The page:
Radiation resistance for several fiber samples is explored, with emphasis on variations in draw temperatures for both low- and high-OH content preforms. For a given prqorm type, draw temperature had minimal effect on radiation resistance for transient conditions below 10-7s. Dosimetry techniques were inter compared for pulsed electron accelerators. A high purity, high-RH content, fiber was tested for radiation response to determine transient attenuation from 4 ns to 104s.
The radiation resistivity of multi-mode and single-mode fibers was evaluated. Multi-mode fibers were investigated in terms of the core materials. It was found that the pure silica core fiber comprising pure silica glass produced by the plasma deposition process has excellent radiation resistivity. Further the photobleaching effect on pure silica core fibers was evaluated at room temperature and a low temperature. In investigating single-mode fibers, due attention was paid to the cladding materials. Several pure silica core single-mode fibers with varied BF contents in the cladding were prepared and evaluated. The results revealed that the single-mode fiber with large refractive index difference has better radiation resistivity. Further, a pure silica core and a Ge-doped core single-mode fibers were evaluated for the radiation resistivity at 1.55 μm, which has been rarely reported.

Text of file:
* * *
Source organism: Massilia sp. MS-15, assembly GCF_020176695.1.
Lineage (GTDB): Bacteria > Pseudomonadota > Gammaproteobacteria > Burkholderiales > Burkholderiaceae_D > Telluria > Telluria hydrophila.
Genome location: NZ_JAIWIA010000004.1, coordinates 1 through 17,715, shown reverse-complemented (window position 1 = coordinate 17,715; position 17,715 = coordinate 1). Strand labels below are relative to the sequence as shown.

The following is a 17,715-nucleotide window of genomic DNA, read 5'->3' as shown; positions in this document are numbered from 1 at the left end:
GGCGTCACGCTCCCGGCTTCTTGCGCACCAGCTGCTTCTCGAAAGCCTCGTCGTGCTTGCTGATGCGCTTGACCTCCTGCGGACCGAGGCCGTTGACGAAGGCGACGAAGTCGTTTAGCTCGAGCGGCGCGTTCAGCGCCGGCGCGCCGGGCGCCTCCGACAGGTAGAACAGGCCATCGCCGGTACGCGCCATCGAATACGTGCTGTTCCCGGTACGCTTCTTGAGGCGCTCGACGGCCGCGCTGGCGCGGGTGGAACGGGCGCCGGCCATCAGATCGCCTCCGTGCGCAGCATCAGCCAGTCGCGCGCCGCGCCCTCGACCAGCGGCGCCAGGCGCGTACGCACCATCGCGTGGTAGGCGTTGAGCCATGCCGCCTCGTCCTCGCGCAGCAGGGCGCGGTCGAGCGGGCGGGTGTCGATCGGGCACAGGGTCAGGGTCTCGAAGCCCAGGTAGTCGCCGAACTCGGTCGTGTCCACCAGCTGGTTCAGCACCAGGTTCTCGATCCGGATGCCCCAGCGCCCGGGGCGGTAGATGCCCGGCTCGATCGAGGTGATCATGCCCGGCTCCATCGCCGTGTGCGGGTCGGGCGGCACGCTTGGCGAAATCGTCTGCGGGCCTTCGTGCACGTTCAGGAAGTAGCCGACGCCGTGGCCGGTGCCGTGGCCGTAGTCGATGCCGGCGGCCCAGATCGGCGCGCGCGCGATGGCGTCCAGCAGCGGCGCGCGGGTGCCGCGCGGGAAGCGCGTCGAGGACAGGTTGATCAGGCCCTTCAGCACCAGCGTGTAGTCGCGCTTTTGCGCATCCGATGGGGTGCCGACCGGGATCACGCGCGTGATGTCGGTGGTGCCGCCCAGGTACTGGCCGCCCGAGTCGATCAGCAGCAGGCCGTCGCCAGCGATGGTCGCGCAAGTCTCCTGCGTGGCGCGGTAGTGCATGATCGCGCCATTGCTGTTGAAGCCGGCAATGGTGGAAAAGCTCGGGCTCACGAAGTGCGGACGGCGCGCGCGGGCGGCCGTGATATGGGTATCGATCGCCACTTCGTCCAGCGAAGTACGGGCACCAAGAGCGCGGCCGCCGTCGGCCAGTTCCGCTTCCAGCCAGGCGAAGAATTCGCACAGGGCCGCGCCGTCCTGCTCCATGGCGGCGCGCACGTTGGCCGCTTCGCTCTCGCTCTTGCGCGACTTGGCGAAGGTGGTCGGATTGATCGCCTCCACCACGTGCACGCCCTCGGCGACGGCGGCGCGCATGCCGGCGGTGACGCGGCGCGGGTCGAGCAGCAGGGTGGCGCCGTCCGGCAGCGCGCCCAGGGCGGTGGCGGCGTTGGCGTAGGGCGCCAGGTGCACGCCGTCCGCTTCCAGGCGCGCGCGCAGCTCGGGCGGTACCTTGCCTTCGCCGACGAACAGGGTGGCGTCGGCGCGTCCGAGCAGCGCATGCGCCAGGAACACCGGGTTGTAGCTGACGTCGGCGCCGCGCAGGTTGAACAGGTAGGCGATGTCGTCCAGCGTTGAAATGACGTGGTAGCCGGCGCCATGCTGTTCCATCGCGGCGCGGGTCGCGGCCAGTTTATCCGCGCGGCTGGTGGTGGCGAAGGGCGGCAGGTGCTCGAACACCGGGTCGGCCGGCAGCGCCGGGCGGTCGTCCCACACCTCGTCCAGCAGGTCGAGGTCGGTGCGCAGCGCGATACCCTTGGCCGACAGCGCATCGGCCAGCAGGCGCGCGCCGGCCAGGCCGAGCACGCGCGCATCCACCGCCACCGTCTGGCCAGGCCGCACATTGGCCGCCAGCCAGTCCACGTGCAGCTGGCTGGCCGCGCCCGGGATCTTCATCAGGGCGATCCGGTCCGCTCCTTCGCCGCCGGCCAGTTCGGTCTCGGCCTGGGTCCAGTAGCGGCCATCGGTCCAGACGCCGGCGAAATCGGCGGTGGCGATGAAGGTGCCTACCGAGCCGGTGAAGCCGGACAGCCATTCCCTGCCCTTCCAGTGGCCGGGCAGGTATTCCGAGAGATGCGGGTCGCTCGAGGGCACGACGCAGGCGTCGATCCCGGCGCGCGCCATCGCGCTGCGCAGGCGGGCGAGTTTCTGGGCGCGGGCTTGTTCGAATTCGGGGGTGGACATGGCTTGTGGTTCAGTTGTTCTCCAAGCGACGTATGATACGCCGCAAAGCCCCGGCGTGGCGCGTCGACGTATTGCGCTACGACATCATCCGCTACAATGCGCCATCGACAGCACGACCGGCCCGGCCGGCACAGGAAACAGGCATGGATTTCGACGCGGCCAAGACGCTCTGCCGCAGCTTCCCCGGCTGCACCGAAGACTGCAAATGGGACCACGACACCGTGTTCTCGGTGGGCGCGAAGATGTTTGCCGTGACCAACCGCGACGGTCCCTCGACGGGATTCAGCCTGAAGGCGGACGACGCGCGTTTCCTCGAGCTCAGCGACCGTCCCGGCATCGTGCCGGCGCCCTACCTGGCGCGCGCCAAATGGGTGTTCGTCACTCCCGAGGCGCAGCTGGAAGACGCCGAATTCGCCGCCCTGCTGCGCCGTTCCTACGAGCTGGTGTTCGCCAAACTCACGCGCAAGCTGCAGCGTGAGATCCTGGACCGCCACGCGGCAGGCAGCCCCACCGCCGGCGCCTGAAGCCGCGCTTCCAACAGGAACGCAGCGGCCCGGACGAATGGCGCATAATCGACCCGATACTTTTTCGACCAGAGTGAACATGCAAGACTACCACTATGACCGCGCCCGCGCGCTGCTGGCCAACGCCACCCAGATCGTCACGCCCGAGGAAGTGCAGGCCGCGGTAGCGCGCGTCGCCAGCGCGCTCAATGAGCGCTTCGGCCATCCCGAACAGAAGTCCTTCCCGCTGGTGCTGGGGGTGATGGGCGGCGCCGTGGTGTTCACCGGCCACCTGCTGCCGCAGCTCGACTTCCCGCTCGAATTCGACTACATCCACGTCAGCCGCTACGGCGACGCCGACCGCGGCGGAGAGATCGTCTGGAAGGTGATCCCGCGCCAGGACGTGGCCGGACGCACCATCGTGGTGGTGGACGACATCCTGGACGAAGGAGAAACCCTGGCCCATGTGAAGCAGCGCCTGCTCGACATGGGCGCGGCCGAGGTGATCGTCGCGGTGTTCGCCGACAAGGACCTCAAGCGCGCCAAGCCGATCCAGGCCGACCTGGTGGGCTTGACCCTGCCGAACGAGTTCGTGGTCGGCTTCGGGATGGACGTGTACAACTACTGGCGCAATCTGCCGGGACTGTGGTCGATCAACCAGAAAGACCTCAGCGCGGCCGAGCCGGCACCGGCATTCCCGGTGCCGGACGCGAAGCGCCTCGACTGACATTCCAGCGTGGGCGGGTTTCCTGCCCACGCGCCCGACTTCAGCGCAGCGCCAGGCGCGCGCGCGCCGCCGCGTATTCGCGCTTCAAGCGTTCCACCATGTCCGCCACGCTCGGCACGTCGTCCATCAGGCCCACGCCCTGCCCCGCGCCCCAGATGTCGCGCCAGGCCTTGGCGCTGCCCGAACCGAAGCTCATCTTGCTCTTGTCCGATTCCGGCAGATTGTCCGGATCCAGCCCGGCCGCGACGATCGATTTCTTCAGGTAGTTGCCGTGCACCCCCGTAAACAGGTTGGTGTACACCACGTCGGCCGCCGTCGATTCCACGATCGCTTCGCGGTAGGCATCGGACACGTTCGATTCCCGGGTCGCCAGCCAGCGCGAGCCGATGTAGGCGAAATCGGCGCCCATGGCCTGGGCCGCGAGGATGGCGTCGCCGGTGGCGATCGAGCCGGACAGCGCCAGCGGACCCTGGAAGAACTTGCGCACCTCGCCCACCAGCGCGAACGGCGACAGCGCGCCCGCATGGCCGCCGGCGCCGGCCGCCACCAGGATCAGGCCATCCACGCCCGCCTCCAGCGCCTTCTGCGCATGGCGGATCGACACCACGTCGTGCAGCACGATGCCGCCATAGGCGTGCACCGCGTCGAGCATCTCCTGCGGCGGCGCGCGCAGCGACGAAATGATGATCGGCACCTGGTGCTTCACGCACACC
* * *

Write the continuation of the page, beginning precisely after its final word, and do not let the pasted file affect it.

A program is underway to derive a model for quantitatively predicting the response of single mode optical fiber waveguides to ionizing radiation. The study is based on the extensive body of investigative work on radiation effects in bulk glass and optical materials. Inputs to the model include fiber fabrication history and cross-sectional analysis of fiber composition. Contributions to induced loss by each variable is determined by empirically fitting data from in-house generated samples and use of an orthogonal matrix data reduction technique.
Results of pulsed gamma radiation tests are reported for Raychem and Dainichi-Nippon silica core fibres, and for an STC doped core fibre. Measurement conditions included temperatures from -55°C to +70°C, absorbed doses between 170 and 4200 rad(Si), photobleaching at optical powers from 0.04 μW to 360 μW, and a range of launch conditions and sample lengths. The selection of suitable test conditions is discussed, and results are compared with those for other radiation hard doped core fibres.